SCOTUS Slows Rush To Close Texas Abortion Clinics

In what is becoming the theme of this term of the U.S. Supreme Court, the Justices made a not-on-the-merits decision on a highly emotional issue with large immediate consequences. In this case, a majority of the Supremes (with Scalia, Thomas and Alito dissenting) overturned the 5th Circuit’s decision to let provisions of a Texas law aimed at shutting down most abortion clinics go into effect while a full appeal on the law’s constitutionality proceeded. MSNBC’s Irin Carmon has the basics:

The Supreme Court has temporarily reversed the devastating impact of Texas’s restrictive abortion law, blocking a law that earlier this month had closed all but eight legal abortion clinics in the second-largest state. The immediate result, a rare victory for abortion rights, is the expected reopening of 13 clinics that closed on October 2….

Of all the hundreds of abortion restrictions passed across the country since 2010, Texas’s omnibus abortion law has had the most profound impact, in part because of the state’s size, because it was the only law of its kind that was fully allowed to go into effect, and because its sweeping provisions have, combined, closed 80% of the state’s clinics, leaving nearly 1 million women of reproductive age at least a 300-mile roundtrip from a clinic….

The main provision the Supreme Court addressed Tuesday requires abortion clinics to spend millions of dollars to turn into mini-hospitals; it has had the most sweeping impact.

While the decision is most decidedly temporary, it provides a glimpse into the internal dynamics of the Court that could be significant:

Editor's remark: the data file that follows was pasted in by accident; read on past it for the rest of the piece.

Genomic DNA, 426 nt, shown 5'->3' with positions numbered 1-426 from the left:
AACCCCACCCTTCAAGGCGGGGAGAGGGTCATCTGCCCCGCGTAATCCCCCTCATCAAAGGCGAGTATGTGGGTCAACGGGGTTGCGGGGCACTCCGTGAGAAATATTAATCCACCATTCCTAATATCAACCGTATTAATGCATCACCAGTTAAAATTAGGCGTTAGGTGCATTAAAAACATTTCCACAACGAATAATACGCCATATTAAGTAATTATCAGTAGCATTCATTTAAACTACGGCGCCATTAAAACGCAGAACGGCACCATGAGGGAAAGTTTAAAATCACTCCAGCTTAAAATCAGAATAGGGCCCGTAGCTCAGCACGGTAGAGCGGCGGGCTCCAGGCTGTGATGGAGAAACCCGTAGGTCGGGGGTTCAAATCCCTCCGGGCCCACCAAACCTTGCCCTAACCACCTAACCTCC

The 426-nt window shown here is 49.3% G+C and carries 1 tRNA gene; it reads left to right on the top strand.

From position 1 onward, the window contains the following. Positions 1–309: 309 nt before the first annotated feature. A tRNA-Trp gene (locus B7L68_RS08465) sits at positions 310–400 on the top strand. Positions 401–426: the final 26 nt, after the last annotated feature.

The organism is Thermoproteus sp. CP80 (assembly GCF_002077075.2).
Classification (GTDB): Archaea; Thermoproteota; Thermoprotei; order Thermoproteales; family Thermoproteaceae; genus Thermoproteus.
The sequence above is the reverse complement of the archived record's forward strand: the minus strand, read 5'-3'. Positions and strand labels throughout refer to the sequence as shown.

Because the majority votes were not recorded, it is not clear how exactly Roberts and Kennedy voted, but at least one had to have voted with the majority, and it is notable that only three Justices chose to visibly dissent. Kennedy has not voted to strike down an abortion restriction since Planned Parenthood vs. Casey in 1992, when he struck down the part of a Pennsylvania law that required that a husband consent to an abortion. During his time on the Supreme Court, Roberts has never struck down an abortion restriction.

What makes yesterday’s action a bit ironic is that the three-judge 5th Circuit panel whose handiwork the high court upset had clearly sought to produce a SCOTUS review of abortion policy generally–or at least a clarification of the “undue burden” standard for abortion restrictions that would open the door to more laws like those enacted by Texas. That Supreme review could still happen, but how it would turn out is less predictable than ever.

Ed Kilgore

Ed Kilgore, a Monthly contributing editor, is a columnist for the Daily Intelligencer, New York magazine’s politics blog, and the managing editor for the Democratic Strategist.